Will CA's stringent roadmap come back to haunt it?
Nuts in May
Management software firm CA is superstitious and refuses to release a product with the number 13 attached to it.
The result? The next version of the vendor’s ARCserve Backup product will skip straight from 12.5 to 14 to avoid, it hopes, any bad luck along the way.
CA has laid out an ambitious roadmap for its backup products. The company plans to release software annually each May for resellers to punt to their customers.
Interestingly, and perhaps somewhat naively, CA is convinced it has got its method right on hitting such a high turnover of deadlines with its ARCserve product.
Unlike an increasingly shy Microsoft, which these days tries to keep software release dates close to its chest, CA is happy to pin down every May as the month when the next version of its products will land.
So what happens if CA hits any bugs or other problems while developing its product? Will it release incomplete software into the channel?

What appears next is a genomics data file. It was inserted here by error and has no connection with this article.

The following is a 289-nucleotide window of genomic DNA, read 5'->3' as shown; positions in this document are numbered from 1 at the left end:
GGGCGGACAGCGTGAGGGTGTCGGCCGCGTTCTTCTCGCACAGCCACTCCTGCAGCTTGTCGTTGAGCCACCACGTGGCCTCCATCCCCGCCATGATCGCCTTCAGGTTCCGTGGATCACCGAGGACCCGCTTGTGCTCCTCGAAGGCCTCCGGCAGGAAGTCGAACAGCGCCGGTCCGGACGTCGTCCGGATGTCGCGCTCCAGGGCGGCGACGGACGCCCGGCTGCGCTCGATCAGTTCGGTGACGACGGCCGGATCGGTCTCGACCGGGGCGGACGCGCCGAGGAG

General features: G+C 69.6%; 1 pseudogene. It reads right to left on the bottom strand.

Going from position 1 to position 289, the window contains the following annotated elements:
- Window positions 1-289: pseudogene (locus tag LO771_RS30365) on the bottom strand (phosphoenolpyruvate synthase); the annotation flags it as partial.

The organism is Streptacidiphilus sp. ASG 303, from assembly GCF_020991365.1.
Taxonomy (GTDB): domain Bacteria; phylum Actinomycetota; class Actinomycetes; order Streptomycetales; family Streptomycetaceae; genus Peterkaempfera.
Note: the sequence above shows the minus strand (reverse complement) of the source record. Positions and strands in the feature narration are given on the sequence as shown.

“Once a year we will release our software on time, on schedule,” insisted senior veep Adam Famularo, who was speaking at CA’s Q1 2009 EMEA Partner Summit in Barcelona.
“The idea there is that customers will see more value in our software, they buy maintenance and get upgrades for free. From a reseller's standpoint they can sell the software to customers one day and they know they can go back the following year to renew the maintenance, and on top of that provide additional services for training them on the newest release,” he said.
Famularo thinks that such a strategy is a Dell Boy-like “win-win for everybody”.
He told The Register that it's more important for CA to keep its promise of delivering a product every May. He also insisted the company would not slip up on bringing out ARCserve 14 in May 2010.
"I’m gonna deliver a product every May, on time, and I’m sticking to that," he said. "We’ve left padding in to help us out with those small bumps."
It's an ambitious declaration for CA's developer team, which is in fact given a target of readying products by April, to allow a small buffer before the deadline.
But in the real world, sticking to such a stringent annual deadline might come back to haunt CA in the future if it fails to deliver the goods to the channel. ®
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